location: string

Using the keyof operator on the type Person will give you a new type as shown in the following code:

type SomeNewType = keyof Person

This SomeNewType is a union of literal types ("name" | "age" | "location") that is made from the properties of type Person.

Now you can create objects of type SomeNewType:

let newTypeObject: SomeNewType
newTypeObject = "name"           // OK
newTypeObject = "age"            // OK
newTypeObject = "location"       // OK
newTypeObject = "anyOtherValue"  // Error...

keyof typeof together on an object

As you might already know, the typeof operator gives you the type of an object. In the above example of Person interface, we already knew the type, so we just had to use the keyof operator on type Person.

But what to do when we don't know the type of an object or we just have a value and not a type of that value like the following?

const bmw = { name: "BMW", power: "1000hp" }

This is where we use keyof typeof together.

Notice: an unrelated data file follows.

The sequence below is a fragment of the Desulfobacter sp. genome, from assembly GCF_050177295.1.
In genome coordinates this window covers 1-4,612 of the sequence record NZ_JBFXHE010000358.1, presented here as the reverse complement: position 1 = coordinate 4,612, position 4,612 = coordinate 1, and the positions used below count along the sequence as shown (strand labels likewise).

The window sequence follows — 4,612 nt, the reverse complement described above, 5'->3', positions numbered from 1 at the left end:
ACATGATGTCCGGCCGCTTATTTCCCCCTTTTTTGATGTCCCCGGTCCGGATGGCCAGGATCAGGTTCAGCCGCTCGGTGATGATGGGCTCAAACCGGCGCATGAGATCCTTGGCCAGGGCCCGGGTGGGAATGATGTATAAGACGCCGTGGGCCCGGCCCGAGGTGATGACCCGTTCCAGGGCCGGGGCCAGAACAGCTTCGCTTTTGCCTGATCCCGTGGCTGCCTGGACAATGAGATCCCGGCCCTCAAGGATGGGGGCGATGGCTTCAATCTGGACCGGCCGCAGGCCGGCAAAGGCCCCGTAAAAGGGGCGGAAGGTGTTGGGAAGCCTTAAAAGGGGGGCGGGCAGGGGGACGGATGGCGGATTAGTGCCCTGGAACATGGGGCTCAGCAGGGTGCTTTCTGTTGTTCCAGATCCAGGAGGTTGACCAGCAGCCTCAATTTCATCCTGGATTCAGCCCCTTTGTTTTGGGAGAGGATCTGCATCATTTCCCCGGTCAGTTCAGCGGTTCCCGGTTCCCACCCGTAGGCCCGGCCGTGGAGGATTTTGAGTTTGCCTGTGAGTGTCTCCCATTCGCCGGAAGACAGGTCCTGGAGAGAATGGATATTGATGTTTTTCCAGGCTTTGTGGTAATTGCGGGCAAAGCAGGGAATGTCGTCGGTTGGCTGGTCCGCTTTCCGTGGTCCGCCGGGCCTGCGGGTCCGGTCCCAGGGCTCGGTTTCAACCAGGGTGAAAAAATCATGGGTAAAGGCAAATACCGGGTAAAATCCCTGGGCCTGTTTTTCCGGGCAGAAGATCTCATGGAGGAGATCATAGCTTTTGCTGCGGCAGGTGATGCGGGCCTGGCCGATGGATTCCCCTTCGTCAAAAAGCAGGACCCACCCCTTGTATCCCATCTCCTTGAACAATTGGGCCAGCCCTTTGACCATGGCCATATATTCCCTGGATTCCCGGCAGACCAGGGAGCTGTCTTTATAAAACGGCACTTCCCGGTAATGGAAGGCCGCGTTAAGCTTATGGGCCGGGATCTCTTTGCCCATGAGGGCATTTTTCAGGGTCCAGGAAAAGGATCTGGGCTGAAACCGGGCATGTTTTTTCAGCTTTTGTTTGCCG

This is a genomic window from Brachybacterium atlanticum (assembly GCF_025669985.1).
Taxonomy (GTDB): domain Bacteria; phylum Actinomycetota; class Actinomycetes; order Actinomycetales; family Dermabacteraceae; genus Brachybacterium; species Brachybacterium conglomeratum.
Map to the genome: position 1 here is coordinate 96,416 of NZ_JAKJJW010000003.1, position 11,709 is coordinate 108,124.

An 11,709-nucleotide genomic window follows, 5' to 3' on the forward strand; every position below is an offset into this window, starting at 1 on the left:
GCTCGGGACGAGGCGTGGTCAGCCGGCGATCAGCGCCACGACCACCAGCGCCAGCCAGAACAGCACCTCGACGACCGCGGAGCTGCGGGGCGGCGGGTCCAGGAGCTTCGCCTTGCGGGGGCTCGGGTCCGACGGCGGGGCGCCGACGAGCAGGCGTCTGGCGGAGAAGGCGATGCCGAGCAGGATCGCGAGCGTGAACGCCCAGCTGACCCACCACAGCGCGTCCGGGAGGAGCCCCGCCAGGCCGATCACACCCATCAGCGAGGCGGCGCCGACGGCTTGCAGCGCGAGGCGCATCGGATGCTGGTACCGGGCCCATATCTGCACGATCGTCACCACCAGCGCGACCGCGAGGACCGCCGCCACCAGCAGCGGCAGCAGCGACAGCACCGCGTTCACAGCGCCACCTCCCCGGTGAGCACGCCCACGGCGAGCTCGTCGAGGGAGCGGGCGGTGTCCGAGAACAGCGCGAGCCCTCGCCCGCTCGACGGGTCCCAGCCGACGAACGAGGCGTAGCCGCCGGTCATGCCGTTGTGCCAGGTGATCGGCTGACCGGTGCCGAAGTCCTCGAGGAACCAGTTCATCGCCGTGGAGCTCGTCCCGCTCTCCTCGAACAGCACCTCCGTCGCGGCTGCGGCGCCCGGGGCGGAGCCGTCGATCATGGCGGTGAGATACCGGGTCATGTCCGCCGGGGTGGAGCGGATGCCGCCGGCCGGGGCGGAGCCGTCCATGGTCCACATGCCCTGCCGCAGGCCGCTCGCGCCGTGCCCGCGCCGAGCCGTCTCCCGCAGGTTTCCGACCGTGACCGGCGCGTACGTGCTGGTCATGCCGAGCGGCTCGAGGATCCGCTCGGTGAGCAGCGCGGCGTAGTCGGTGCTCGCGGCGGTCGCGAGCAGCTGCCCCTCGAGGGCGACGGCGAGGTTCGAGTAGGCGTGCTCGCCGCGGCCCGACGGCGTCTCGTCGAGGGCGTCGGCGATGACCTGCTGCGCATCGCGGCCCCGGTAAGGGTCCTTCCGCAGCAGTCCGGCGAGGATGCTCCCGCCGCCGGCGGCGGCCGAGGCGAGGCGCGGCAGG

The typeof bmw gives you the type: { name: string, power: string }

And then keyof operator gives you the literal type union as shown in the following code:

type CarLiteralType = keyof typeof bmw

let carPropertyLiteral: CarLiteralType
carPropertyLiteral = "name"       // OK
carPropertyLiteral = "power"      // OK
carPropertyLiteral = "anyOther"   // Error...

keyof typeof on an enum

In TypeScript, enums are used as types at compile-time to achieve type-safety for the constants but they are treated as objects at runtime. This is because, they are converted to plain objects once the TypeScript code is compiled to JavaScript. So, the explanation of the objects above is applicable here too. The example given by OP in the question is:

enum ColorsEnum {
    white = '#ffffff',
    black = '#000000',

Here ColorsEnum exists as an object at runtime, not as a type. So, we need to invoke keyof typeof operators together as shown in the following code:

type Colors = keyof typeof ColorsEnum

let colorLiteral: Colors
colorLiteral = "white"  // OK
colorLiteral = "black"  // OK
colorLiteral = "red"    // Error...

That's it! Hope that helps.

  • 71